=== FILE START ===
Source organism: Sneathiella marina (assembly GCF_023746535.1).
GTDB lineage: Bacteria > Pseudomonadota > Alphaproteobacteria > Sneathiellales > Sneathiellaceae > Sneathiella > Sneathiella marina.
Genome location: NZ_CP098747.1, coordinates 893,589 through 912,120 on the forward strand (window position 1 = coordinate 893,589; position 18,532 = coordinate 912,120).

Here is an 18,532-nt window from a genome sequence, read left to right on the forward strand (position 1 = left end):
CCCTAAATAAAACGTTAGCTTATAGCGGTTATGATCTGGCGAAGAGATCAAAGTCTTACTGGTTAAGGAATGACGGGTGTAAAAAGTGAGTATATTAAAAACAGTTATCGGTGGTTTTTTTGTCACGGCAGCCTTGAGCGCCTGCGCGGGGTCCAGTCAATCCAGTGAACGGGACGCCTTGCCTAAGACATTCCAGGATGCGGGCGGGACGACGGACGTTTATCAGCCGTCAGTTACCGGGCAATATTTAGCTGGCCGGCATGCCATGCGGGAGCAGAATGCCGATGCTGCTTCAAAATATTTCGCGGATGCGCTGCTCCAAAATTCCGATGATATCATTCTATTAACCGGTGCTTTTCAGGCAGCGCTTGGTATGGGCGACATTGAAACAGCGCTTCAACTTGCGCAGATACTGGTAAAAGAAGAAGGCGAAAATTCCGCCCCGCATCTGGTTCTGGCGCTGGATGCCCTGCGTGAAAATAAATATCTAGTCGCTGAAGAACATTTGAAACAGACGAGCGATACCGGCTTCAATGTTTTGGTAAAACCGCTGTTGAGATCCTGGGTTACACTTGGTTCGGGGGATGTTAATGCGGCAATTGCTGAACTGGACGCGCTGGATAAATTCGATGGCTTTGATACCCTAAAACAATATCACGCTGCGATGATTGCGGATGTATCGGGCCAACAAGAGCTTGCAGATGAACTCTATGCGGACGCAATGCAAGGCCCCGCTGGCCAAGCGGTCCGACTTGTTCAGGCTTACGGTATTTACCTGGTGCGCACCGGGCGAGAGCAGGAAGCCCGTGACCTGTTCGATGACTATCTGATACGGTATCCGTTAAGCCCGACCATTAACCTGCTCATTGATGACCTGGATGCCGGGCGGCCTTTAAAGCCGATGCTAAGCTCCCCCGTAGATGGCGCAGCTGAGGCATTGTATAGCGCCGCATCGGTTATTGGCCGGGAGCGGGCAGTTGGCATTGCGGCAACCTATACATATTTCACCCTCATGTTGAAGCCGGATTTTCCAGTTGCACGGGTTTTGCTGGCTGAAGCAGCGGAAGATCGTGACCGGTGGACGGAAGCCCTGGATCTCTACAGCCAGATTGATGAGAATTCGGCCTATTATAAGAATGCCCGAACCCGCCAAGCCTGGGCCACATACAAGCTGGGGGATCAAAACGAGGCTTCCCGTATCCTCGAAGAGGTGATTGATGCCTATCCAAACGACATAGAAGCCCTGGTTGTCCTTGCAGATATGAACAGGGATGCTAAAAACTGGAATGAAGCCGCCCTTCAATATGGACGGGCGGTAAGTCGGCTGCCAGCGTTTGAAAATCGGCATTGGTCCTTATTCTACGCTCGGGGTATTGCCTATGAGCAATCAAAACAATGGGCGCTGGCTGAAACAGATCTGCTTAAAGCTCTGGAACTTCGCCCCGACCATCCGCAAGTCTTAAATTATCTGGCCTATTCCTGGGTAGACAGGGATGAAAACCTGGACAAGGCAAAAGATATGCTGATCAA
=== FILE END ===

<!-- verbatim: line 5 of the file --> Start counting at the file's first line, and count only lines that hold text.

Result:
CCCTAAATAAAACGTTAGCTTATAGCGGTTATGATCTGGCGAAGAGATCAAAGTCTTACTGGTTAAGGAATGACGGGTGTAAAAAGTGAGTATATTAAAAACAGTTATCGGTGGTTTTTTTGTCACGGCAGCCTTGAGCGCCTGCGCGGGGTCCAGTCAATCCAGTGAACGGGACGCCTTGCCTAAGACATTCCAGGATGCGGGCGGGACGACGGACGTTTATCAGCCGTCAGTTACCGGGCAATATTTAGCTGGCCGGCATGCCATGCGGGAGCAGAATGCCGATGCTGCTTCAAAATATTTCGCGGATGCGCTGCTCCAAAATTCCGATGATATCATTCTATTAACCGGTGCTTTTCAGGCAGCGCTTGGTATGGGCGACATTGAAACAGCGCTTCAACTTGCGCAGATACTGGTAAAAGAAGAAGGCGAAAATTCCGCCCCGCATCTGGTTCTGGCGCTGGATGCCCTGCGTGAAAATAAATATCTAGTCGCTGAAGAACATTTGAAACAGACGAGCGATACCGGCTTCAATGTTTTGGTAAAACCGCTGTTGAGATCCTGGGTTACACTTGGTTCGGGGGATGTTAATGCGGCAATTGCTGAACTGGACGCGCTGGATAAATTCGATGGCTTTGATACCCTAAAACAATATCACGCTGCGATGATTGCGGATGTATCGGGCCAACAAGAGCTTGCAGATGAACTCTATGCGGACGCAATGCAAGGCCCCGCTGGCCAAGCGGTCCGACTTGTTCAGGCTTACGGTATTTACCTGGTGCGCACCGGGCGAGAGCAGGAAGCCCGTGACCTGTTCGATGACTATCTGATACGGTATCCGTTAAGCCCGACCATTAACCTGCTCATTGATGACCTGGATGCCGGGCGGCCTTTAAAGCCGATGCTAAGCTCCCCCGTAGATGGCGCAGCTGAGGCATTGTATAGCGCCGCATCGGTTATTGGCCGGGAGCGGGCAGTTGGCATTGCGGCAACCTATACATATTTCACCCTCATGTTGAAGCCGGATTTTCCAGTTGCACGGGTTTTGCTGGCTGAAGCAGCGGAAGATCGTGACCGGTGGACGGAAGCCCTGGATCTCTACAGCCAGATTGATGAGAATTCGGCCTATTATAAGAATGCCCGAACCCGCCAAGCCTGGGCCACATACAAGCTGGGGGATCAAAACGAGGCTTCCCGTATCCTCGAAGAGGTGATTGATGCCTATCCAAACGACATAGAAGCCCTGGTTGTCCTTGCAGATATGAACAGGGATGCTAAAAACTGGAATGAAGCCGCCCTTCAATATGGACGGGCGGTAAGTCGGCTGCCAGCGTTTGAAAATCGGCATTGGTCCTTATTCTACGCTCGGGGTATTGCCTATGAGCAATCAAAACAATGGGCGCTGGCTGAAACAGATCTGCTTAAAGCTCTGGAACTTCGCCCCGACCATCCGCAAGTCTTAAATTATCTGGCCTATTCCTGGGTAGACAGGGATGAAAACCTGGACAAGGCAAAAGATATGCTGATCAA